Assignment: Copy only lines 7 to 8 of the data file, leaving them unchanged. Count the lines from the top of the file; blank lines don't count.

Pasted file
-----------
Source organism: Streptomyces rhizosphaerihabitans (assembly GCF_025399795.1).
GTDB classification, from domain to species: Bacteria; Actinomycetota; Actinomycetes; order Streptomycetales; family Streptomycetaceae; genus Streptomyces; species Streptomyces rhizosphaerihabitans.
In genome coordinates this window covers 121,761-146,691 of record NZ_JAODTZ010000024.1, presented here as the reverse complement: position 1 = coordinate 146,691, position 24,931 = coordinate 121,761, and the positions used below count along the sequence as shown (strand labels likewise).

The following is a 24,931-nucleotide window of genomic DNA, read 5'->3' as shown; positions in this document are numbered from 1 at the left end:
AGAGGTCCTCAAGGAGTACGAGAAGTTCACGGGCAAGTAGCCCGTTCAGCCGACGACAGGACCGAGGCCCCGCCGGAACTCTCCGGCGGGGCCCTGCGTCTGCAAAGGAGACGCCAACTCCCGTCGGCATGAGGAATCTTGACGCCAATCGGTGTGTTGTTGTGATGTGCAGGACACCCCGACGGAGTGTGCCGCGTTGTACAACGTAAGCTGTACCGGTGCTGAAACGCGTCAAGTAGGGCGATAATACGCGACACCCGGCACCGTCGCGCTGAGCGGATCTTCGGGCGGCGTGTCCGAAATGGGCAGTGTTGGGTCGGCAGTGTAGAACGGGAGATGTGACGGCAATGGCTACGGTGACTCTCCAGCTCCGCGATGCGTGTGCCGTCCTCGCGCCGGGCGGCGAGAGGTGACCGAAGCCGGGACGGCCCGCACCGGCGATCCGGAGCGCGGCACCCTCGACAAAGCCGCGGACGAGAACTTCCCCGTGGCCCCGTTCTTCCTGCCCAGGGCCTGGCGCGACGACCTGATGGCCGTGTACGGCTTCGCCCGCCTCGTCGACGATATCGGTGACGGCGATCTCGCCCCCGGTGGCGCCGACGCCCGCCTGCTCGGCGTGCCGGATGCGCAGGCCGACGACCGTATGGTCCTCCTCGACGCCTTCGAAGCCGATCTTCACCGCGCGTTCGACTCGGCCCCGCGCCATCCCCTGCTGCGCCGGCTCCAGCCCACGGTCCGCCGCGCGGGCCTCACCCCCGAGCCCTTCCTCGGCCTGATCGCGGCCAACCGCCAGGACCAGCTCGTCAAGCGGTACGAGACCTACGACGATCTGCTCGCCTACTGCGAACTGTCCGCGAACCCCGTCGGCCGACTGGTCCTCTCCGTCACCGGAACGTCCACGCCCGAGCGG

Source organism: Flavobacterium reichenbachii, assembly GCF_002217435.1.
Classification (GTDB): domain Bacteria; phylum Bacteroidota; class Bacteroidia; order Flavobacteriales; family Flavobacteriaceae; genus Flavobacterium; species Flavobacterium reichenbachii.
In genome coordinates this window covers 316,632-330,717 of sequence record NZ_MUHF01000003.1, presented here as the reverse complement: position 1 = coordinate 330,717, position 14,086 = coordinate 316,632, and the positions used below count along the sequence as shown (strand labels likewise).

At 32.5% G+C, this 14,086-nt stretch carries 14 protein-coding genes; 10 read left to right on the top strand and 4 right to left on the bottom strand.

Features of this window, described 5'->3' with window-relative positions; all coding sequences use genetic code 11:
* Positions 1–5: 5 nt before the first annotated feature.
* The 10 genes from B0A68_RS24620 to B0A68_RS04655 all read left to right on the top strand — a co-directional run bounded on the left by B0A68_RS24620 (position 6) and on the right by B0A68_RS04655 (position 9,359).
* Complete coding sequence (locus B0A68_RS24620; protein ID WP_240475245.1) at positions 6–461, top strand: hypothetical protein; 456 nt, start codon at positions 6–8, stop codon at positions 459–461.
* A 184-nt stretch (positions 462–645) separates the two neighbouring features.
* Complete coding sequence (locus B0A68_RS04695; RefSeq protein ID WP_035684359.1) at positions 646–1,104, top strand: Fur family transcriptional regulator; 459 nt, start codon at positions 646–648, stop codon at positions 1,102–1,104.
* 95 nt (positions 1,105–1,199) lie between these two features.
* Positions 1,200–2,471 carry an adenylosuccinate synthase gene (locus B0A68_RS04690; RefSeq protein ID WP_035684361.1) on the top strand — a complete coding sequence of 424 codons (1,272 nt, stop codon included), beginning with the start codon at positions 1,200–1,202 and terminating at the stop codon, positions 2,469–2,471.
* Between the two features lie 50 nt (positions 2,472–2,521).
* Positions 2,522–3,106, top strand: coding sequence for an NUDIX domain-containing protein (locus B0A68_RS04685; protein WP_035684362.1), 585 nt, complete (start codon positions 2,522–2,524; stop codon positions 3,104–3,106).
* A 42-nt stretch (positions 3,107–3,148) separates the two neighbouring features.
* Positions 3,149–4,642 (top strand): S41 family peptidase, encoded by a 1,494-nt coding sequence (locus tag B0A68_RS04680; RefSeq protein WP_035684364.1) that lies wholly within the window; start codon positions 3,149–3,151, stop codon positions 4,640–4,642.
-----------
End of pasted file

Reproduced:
Classification (GTDB): domain Bacteria; phylum Bacteroidota; class Bacteroidia; order Flavobacteriales; family Flavobacteriaceae; genus Flavobacterium; species Flavobacterium reichenbachii.
In genome coordinates this window covers 316,632-330,717 of sequence record NZ_MUHF01000003.1, presented here as the reverse complement: position 1 = coordinate 330,717, position 14,086 = coordinate 316,632, and the positions used below count along the sequence as shown (strand labels likewise).